Architecture as a Sign of Objective Reality: Temporalizing Space in Husserl’s Lectures on Time

Jariya Nualnirun

Abstract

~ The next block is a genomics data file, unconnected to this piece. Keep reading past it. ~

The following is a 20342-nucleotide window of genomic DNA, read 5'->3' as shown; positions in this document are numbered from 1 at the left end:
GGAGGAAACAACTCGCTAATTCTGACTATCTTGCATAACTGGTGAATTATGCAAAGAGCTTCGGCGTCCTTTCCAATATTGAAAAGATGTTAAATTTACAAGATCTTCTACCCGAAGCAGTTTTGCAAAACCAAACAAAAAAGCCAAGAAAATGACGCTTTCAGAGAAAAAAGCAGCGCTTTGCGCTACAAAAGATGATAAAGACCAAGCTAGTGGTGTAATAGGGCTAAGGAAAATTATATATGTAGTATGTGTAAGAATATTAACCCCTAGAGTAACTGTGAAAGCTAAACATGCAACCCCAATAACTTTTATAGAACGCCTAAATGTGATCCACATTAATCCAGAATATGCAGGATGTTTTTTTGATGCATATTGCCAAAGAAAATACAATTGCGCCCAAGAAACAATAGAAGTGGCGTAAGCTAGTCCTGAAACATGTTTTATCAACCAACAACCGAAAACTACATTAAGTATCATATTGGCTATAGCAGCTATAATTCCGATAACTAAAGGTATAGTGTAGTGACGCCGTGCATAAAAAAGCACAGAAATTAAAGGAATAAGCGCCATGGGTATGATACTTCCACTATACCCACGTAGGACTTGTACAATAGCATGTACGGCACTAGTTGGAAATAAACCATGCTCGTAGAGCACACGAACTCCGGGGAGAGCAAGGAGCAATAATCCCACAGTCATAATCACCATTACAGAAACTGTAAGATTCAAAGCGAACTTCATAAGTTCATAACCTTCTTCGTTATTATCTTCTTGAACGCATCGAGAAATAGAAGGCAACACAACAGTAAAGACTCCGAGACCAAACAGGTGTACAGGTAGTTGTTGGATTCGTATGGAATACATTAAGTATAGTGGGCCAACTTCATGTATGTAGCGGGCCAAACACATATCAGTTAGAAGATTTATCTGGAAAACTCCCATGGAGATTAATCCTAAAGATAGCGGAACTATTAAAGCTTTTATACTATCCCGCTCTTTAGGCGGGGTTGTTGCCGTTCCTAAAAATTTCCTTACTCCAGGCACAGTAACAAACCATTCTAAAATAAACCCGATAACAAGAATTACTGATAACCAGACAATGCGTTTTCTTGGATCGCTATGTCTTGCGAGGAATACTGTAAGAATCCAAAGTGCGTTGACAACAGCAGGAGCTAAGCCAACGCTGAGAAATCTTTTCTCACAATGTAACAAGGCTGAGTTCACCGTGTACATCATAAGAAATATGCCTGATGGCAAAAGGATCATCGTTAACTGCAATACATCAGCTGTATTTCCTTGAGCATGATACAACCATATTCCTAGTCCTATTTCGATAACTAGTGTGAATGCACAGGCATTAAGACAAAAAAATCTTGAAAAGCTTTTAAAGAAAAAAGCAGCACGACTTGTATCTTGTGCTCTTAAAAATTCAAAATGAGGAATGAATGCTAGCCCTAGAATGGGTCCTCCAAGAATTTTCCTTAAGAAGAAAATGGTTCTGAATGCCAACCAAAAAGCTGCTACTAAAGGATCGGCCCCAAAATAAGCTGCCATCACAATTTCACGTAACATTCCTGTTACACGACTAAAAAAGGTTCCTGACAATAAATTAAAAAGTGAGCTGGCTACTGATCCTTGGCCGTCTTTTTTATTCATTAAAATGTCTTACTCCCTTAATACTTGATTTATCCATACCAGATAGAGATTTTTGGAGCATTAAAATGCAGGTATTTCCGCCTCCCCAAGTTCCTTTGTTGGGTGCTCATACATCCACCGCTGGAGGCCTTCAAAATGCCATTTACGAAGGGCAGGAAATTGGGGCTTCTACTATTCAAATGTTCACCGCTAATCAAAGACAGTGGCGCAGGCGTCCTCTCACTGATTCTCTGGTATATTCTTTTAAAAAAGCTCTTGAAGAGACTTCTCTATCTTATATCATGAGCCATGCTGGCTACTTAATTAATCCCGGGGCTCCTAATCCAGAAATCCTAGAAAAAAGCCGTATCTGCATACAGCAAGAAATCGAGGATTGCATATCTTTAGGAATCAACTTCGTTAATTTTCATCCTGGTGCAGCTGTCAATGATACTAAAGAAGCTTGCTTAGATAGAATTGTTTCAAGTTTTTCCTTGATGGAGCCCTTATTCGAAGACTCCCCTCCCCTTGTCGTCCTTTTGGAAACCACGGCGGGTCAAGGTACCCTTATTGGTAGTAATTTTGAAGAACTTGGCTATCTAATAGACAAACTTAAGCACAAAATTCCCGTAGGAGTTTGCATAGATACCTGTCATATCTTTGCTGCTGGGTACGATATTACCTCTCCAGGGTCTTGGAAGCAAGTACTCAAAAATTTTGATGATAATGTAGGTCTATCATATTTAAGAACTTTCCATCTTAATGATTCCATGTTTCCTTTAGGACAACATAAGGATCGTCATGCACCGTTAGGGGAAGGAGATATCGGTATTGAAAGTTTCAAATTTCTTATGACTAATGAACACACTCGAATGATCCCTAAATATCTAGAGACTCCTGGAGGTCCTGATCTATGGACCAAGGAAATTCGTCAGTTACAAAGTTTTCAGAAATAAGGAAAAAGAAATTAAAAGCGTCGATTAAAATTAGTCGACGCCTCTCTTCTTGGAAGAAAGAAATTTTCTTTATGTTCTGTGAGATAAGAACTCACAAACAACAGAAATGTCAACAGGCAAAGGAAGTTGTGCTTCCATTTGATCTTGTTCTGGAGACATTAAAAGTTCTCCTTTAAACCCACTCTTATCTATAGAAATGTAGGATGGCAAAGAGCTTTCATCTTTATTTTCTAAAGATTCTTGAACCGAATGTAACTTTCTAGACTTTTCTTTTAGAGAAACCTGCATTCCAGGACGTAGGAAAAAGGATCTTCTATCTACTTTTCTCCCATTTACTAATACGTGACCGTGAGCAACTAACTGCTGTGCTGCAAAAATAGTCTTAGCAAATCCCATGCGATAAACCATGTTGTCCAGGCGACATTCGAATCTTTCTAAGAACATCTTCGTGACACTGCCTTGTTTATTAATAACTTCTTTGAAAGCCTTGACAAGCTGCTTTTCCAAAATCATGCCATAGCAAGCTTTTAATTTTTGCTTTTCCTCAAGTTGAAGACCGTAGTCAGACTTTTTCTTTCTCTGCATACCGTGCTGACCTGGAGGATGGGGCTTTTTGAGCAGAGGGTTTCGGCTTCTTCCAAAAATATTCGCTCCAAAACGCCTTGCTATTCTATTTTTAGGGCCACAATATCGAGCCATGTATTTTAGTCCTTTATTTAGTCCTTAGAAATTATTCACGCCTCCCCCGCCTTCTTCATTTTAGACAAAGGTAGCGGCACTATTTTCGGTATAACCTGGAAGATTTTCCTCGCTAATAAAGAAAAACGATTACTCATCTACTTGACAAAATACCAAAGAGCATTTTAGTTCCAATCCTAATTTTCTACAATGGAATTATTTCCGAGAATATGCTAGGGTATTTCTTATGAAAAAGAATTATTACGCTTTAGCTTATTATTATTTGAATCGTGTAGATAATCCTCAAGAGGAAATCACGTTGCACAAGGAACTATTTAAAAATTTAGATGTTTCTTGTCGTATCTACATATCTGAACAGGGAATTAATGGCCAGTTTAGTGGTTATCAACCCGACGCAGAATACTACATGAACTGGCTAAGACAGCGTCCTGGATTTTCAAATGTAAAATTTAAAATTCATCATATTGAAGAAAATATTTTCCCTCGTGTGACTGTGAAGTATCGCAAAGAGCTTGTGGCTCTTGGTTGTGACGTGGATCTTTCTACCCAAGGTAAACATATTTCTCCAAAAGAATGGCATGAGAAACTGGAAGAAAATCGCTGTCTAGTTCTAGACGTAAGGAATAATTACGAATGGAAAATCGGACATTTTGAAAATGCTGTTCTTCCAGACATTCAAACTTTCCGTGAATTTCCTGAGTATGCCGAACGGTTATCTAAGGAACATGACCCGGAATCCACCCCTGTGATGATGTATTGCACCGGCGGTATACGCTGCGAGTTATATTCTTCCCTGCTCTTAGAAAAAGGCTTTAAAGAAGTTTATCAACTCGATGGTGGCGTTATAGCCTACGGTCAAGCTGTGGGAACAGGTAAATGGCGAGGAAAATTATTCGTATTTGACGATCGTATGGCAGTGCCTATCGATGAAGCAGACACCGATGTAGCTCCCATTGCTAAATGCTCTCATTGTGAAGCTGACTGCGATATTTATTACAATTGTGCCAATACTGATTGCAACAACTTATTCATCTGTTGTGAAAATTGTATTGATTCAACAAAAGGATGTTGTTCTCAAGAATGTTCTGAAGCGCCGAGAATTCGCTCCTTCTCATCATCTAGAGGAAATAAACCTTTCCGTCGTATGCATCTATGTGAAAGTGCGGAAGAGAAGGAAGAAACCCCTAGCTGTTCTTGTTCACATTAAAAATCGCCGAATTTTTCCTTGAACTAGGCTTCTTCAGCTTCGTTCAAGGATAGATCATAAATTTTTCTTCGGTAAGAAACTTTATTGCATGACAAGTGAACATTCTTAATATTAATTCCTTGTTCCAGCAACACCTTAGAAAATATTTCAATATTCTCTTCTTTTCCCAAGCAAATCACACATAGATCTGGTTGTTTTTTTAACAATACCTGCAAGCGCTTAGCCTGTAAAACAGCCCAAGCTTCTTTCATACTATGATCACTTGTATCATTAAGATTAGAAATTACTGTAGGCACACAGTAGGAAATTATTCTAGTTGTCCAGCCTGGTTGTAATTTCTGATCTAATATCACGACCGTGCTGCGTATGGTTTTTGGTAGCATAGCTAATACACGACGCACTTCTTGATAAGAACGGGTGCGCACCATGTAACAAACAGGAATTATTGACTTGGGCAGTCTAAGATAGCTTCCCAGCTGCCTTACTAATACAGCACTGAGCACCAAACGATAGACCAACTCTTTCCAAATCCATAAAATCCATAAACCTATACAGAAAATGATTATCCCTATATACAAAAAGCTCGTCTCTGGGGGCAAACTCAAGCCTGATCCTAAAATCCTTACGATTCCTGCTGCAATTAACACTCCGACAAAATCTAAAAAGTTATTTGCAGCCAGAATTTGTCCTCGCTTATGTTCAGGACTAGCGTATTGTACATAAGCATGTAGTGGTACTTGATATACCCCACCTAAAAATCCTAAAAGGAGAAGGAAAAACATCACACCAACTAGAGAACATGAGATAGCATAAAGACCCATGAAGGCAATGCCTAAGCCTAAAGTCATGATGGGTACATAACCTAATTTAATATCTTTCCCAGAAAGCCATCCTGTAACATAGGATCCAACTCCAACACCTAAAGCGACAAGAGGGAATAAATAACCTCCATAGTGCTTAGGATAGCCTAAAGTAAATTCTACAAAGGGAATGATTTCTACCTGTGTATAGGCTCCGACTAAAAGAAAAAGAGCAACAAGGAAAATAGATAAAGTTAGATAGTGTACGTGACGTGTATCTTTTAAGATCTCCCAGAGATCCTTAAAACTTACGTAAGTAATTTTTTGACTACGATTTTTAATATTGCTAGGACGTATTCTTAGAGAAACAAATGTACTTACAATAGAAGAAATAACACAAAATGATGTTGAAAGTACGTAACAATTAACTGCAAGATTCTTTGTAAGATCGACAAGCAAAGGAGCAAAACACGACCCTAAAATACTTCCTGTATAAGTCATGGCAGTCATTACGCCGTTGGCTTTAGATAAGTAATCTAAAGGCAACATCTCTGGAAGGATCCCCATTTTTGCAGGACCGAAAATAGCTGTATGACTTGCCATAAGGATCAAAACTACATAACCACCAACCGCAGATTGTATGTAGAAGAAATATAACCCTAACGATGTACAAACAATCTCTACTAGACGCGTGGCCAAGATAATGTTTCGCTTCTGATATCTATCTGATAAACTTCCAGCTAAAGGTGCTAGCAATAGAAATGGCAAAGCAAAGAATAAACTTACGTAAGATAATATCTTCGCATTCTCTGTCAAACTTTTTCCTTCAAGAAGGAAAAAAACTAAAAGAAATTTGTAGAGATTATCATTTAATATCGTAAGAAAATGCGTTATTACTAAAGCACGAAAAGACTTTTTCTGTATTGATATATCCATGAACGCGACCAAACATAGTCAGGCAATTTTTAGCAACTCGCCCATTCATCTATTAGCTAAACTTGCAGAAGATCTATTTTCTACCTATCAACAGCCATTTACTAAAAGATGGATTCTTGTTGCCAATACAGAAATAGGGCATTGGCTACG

Husserl, in his work The Phenomenology of Internal Time-Consciousness, developed ideas concerning a process of object formation called temporalizing space. He affirmed that by such a process, lived experience can be perceived as a sign of objective reality. Throughout the late century, phenomenologists have applied Husserl’s notion of internal  time to justify the work of art in relation to truth. This can be extended to the architectural field, where the phenomenological theory of perception has been related to the idea of building and dwelling. Even as Husserl’s work has been frequently challenged, his approach to time consciousness is still valuable in approaching the question of how objective reality be constituted through a piece of architecture.


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